Handbook of Aviation Human Factors

By Daniel J. Garland; John A. Wise et al. | Go to book overview

27
Forensic Aviation Human Factors [Accident/Incident Analyses for Legal Proceedings]

Richard D. Gilson University of Central Florida

When someone has an accident1 with an aircraft, automobile, or with any other system or device, people want to know why. The primary motivation2 for this is the prevention of their own and others' involvement in similar mishaps. Humans do make mistakes with machine systems, and are listed as the probable cause of accidents more often than not.3 But who actually is to blame, why, and how to avert a reoccurrence may not be obvious or easy to uncover. A closer look is often in order through forensic human factors, particularly in such complex systems as aviation.

First there must be an agency review of investigatory findings. If there are no other definitive causes of a mishap such as a mechanical failure, then the operator is likely to become the focus of blame. If the circumstance is truly of an individual's making, then, beyond the determination of personal culpability, further human factors analyses may not be warranted. However, if external factors could have actually induced the behavior, then the problem may not be a one-time occurrence and further analyses are called for. Experts in human factors have long recognized that designs, procedures, and training (beyond mere talent) affect the safe and efficient use of systems. Thus, human decisions made by systems designers, and ultimately by the manufacturers, also influence outcomes and may contribute to or principally underlie the problems.

Courts of law serve as one of several means for determination of cause and blame, and may spawn potential remedies. Because those involved in the judicial process

____________________
1
An accident or mishap refers to an undesirable, unintentional, and unexpected event. However, used herein, an accident (or mishap) is not an unforeseeable random event, totally without cause, as is an act of God. Forensics presumes and seeks out underlying causes or contributing factors and assumes that future care could make such accidents preventable.
2
Certainly there are other less altruistic motivations. The public has almost a morbid interest in aviation accidents, some people involved have mercenary pursuits, and even others may seek vengeance or absolution.
3
Human error as the primary cause of aviation accidents is frequently put at anywhere from 60% to 80%, depending on the source.

-643-

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Handbook of Aviation Human Factors
Table of contents

Table of contents

  • Human Factors in Transportation ii
  • Title Page iii
  • Contents vii
  • Series Foreword xi
  • Preface xiii
  • I Introduction 1
  • 1: A Historical Overview of Human Factors in Aviation 3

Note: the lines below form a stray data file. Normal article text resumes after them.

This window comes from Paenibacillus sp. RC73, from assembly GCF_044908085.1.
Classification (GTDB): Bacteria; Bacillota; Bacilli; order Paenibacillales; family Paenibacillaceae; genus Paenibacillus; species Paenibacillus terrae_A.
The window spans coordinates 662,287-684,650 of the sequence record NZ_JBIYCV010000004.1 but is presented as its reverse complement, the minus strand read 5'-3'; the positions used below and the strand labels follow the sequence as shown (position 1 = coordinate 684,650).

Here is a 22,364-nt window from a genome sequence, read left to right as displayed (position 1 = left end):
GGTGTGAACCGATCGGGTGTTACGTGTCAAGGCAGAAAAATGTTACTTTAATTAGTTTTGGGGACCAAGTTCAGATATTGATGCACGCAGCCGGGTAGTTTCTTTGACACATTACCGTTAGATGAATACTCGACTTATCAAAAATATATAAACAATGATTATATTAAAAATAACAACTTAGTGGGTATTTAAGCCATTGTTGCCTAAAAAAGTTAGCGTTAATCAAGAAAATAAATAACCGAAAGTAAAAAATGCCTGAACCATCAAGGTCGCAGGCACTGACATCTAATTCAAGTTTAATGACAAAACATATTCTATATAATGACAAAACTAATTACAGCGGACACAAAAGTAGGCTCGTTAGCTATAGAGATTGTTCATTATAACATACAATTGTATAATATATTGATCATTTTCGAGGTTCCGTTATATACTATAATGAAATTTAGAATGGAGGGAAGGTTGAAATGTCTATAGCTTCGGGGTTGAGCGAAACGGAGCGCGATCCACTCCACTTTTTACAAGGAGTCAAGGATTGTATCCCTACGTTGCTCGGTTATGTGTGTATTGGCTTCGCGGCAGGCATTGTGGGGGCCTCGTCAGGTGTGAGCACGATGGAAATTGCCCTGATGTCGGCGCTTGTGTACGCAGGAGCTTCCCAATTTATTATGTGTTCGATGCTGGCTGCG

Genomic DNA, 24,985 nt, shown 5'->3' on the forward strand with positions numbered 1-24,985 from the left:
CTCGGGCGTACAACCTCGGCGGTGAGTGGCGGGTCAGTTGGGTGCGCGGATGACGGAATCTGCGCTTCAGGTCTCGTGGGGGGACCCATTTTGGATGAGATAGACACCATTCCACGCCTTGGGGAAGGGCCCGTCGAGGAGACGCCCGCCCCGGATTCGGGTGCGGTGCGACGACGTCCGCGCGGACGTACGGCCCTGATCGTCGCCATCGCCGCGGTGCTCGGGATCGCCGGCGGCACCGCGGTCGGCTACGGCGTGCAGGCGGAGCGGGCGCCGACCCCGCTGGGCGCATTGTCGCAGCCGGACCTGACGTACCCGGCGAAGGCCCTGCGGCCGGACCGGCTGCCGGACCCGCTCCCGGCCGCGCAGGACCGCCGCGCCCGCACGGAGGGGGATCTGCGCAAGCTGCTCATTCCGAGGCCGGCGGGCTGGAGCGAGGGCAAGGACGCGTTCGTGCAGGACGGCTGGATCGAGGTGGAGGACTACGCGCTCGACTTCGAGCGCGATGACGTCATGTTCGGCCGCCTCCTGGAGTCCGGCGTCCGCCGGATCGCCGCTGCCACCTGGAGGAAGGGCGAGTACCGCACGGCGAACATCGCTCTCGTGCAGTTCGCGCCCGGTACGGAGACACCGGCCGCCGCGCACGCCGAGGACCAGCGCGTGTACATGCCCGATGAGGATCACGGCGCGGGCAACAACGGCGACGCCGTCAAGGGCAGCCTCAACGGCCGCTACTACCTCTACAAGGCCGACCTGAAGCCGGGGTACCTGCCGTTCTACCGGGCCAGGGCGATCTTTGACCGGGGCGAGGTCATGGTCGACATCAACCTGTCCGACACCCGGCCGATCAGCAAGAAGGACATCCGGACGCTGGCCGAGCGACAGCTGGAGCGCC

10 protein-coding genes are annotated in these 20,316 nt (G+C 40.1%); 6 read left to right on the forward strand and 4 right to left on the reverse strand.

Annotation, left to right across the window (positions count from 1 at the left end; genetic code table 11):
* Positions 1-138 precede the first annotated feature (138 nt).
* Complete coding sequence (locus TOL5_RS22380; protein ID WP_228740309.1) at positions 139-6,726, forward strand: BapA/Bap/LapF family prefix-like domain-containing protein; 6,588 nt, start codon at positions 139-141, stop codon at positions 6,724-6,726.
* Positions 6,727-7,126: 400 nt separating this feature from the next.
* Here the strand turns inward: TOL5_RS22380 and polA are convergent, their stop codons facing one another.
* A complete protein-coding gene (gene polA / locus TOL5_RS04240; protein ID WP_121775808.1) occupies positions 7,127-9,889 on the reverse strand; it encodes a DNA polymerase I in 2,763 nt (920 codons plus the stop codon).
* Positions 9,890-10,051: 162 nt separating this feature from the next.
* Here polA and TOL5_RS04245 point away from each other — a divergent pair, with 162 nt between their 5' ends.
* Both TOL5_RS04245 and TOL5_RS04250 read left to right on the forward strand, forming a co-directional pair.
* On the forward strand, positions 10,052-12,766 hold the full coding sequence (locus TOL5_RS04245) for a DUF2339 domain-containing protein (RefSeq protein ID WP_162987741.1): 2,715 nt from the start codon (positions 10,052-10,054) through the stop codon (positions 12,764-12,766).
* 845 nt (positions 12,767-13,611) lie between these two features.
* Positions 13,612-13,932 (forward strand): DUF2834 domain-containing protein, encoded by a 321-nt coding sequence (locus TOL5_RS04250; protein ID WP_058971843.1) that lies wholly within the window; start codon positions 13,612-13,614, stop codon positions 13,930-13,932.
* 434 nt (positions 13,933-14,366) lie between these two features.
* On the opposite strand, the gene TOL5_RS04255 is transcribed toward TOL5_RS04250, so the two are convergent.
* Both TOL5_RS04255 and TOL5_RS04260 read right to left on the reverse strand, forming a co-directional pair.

• References 13
  • 2: Aviation Research and Development: A Framework for the Effective Practice of Human Factors, or "What Your Mentor Never Told You About a Career in Human Factors . . ." 15
  • 3: Measurement in Aviation Systems 33
  • Summary Appraisal 46
  • References 47
  • 4: Underpinnings of System Evaluation 51
  • References 66
  • 5: Organizational Factors Associated With Safety and Mission Success in Aviation Environments 67
  • Conclusion 100
  • Acknowledgments 101
  • References 101
  • II Human Capabilities and Performance 105
  • 6: Processes Underlying Human Performance 107
  • Conclusion 166
  • References 168
  • 7: Automation in Aviation: A Human Factors Perspective 173
  • Conclusion 189
  • Acknowledgments 190
  • References 190
  • 8: Team Processes and Their Training in Aviation 193
  • References 211
  • 9: Crew Resource Management: A Time for Reflection 215
  • Conclusions 230
  • Acknowledgments 232
  • References 232
  • 10: Fatigue and Biological Rhythms 235
  • References 250
  • 11: Situation Awareness in Aviation Systems 257
  • References 274
  • 12: Aviation Personnel Selection and Training 277
  • References 305
  • III Aircraft 309
  • 13: Pilot Performance 311
  • References 323
  • 14: Controls, Displays, and Workplace Design 327
  • Conclusions 352
  • References 353
  • 15: Flight Simulation 355
  • Conclusion 384
  • Acknowledgments 384
  • References 384
  • 16: Human Factors Considerations in Aircraft Cabin Design 389
  • Conclusion 403
  • References 403
  • 17: Helicopter Human Factors 405
  • Summary 423
  • References 428
  • IV Air Traffic Control 429
  • 18: Air Traffic Control 431
  • Suggested Reading 454
  • 19: Air Traffic Controller Memory: Capabilities, Limitations, and Volatility 455
  • References 488
  • 20: Air Traffic Control Automation 497
  • References 515
  • 21: Human Factors in Air Traffic Control/Flight Deck Integration: Implications of Data-Link Simulation Research 519
  • References 544
  • V Aviation Operations And Design 547
  • 22: Human Factors of Functionality and Intelligent Avionics 549
  • Conclusion 563
  • References 564
  • 23: Weather Information Presentation 567
  • References 588
  • 24: Human Factors in Aviation Maintenance 591
  • References 603
  • 25: Human Factors in U.S. Civil Aviation Security 607
  • Epilogue 630
  • References 630
  • 26: Aviation Incident and Accident Investigation 631
  • Conclusion 640
  • References 641
  • 27: Forensic Aviation Human Factors [Accident/Incident Analyses for Legal Proceedings] 643
  • Introduction 644
  • References 668
  • Author Index 669
  • Subject Index 685
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